• the set-up, design and delivery of the Covid-19 telephone triage service accessed by the public by dialling 111 in response to the pandemic
  • the context and contributory factors influencing the pathway for patients calling NHS 111 with Covid-19-related symptoms.

The investigation:

  • reviewed research and other literature relevant to each of line of enquiry
  • engaged with national experts in the field of triage, conversational linguistics and patient safety
  • explored the telephone triage systems used for managing patients with Covid-19, and barriers to them being delivered as intended
  • engaged with multiple stakeholders and service providers.

National investigation findings

  • In March 2020, demand on the NHS 111 system increased. Demand exceeded the system’s capacity, and around half of calls were answered at that time.
  • Evidence from families indicated that aspects of NHS 111 telephone triage, such as routing all Covid-19-related calls to the CRS, did not function as intended.
  • Strong national messaging advised people with suspected Covid-19 to stay at home. This may have impacted on patients’ willingness to seek medical advice from elsewhere, even if their condition deteriorated.
  • The CRS algorithm did not allow for an assessment of caller’s comorbidities to establish whether a clinical assessment would be beneficial. Callers would only be transferred to a clinician/receive a clinical call back if they were “so ill that…[they’ve] stopped doing all of …[their] usual daily activities”.
  • The healthcare system specified that patients with Covid-19 related symptoms and underlying conditions (including diabetes) who went through to core NHS 111 (instead of CRS) should be escalated to a clinician for assessment. However, some patients did not receive a clinical assessment.
  • The intent was that Covid-19-related calls would be diverted to the CRS, which was operationally independent from NHS 111. Many Covid-19-related calls continued to go through the core NHS 111 service. Once callers had reached the core NHS 111 service, there was no way to route them to the CRS.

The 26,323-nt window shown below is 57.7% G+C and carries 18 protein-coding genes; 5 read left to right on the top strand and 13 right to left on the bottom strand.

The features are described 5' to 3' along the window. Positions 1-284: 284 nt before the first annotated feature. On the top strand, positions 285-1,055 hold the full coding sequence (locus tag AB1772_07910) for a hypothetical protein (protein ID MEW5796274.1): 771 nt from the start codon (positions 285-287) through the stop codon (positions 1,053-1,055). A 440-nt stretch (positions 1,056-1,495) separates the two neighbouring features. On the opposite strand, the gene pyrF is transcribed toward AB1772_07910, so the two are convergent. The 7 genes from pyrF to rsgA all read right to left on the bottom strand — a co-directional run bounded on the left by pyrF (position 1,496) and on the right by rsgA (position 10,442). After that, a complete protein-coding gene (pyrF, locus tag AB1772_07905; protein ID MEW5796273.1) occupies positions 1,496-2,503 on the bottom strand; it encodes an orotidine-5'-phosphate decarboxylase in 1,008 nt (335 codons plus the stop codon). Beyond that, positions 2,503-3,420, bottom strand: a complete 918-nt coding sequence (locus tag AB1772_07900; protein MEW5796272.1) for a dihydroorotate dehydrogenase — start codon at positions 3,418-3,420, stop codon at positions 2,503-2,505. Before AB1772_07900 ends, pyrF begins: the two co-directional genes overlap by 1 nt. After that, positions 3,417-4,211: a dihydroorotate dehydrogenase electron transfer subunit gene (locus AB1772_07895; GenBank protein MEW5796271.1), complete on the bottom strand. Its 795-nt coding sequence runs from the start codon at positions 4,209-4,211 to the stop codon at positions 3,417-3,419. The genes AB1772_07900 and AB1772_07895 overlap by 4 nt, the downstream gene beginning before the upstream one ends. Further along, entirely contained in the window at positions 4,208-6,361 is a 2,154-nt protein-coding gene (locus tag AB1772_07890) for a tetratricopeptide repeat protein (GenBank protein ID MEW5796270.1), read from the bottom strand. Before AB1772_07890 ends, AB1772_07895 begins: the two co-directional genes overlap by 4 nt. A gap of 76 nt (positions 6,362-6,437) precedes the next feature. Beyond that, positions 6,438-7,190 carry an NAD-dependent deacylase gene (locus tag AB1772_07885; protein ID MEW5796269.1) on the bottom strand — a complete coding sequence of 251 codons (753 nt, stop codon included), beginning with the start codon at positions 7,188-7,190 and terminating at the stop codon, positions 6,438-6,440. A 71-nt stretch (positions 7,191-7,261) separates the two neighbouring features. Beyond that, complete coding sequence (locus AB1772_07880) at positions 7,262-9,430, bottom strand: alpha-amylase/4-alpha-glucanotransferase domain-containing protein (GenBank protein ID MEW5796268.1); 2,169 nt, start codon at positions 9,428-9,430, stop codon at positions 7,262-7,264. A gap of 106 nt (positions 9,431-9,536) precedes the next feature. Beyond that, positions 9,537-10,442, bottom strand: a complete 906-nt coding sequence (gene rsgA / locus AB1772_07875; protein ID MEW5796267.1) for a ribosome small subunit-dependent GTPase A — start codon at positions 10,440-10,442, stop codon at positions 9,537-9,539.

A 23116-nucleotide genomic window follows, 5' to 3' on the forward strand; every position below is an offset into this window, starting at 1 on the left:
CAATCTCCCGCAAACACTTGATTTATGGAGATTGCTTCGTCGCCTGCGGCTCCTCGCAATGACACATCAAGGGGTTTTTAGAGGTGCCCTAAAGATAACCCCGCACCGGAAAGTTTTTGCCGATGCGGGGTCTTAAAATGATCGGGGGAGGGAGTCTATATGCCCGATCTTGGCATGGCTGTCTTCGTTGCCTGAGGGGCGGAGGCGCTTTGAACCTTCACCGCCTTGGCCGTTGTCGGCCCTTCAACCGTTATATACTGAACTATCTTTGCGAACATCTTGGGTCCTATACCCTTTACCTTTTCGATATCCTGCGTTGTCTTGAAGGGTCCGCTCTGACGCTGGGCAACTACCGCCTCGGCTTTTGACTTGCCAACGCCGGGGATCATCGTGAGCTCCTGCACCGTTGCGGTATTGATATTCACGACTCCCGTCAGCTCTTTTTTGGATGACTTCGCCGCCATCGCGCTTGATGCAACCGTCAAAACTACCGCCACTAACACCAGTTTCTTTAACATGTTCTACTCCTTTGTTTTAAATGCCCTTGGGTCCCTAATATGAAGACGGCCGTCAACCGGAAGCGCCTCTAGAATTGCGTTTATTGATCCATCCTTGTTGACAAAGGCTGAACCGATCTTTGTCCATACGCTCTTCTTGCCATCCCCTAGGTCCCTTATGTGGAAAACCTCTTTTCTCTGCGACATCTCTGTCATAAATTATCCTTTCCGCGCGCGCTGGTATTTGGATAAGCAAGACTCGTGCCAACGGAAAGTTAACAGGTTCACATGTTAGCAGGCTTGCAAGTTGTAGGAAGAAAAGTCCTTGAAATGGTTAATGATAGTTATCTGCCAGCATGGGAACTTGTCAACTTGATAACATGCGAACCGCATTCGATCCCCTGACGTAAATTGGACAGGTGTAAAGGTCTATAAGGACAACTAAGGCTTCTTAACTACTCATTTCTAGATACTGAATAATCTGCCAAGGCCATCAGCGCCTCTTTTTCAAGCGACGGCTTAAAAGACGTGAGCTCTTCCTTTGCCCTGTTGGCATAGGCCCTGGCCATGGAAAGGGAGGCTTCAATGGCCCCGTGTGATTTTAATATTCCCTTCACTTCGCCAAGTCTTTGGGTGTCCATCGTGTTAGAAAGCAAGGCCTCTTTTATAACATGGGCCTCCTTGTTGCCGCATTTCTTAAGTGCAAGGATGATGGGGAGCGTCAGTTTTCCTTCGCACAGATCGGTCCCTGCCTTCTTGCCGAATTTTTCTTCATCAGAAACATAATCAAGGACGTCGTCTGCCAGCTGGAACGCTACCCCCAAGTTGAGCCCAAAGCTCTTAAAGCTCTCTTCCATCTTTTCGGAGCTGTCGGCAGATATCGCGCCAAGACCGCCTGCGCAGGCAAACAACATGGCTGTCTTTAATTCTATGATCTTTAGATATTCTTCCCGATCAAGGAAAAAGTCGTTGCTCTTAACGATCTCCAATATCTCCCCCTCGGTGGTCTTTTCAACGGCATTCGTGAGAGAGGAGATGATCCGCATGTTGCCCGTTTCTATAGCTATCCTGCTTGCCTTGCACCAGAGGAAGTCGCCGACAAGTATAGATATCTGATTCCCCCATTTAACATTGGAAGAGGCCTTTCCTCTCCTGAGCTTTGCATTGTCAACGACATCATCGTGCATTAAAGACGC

• Calls that went via the core NHS 111 service should have been audio-recorded, as per NHS 111 guidance. The CRS contract manager told the investigation that CRS calls were also required to be recorded, and all but one CRS provider were initially set up with a recording function. However, no recordings of CRS calls were made available to the investigation.
  • NHS 111 call handlers do not usually have access to a patient’s medical history. This increases the importance of appropriate ‘safety netting’ – that is, telling a patient or their carer what they should do if their condition does not improve or they have further concerns about their health.
  • Text messages that told a patient they had a positive polymerase chain reaction (PCR) test result included information about isolating and the legal requirements. It did not include sufficient safety-netting advice regarding symptoms to watch for and when and from where to seek medical advice. While this is not related to NHS 111 services, the investigation considers it important to highlight for the future.
  • Ahead of the Covid-19 pandemic, there was limited understanding of the risks of such a novel virus to the healthcare system.
  • The decision to redirect the public to call NHS 111 rather than access healthcare advice in other ways (for example, through their GP) shifted the immediate burden of managing patients with Covid-19 in the community. This increased capacity, in the wider healthcare system, but risked disrupting continuity of care for patients with complex health needs.
  • Learning and developments throughout the pandemic have led to improvements in how callers to NHS 111 are assessed and managed. These included recognising the importance of pulse oximetry (that is, measuring blood oxygen levels) to identify silent hypoxia (when a patient has low oxygen saturation levels without becoming breathless) in patients with Covid-19.


Tell us what you think about this investigation using our online feedback form.

Investigation report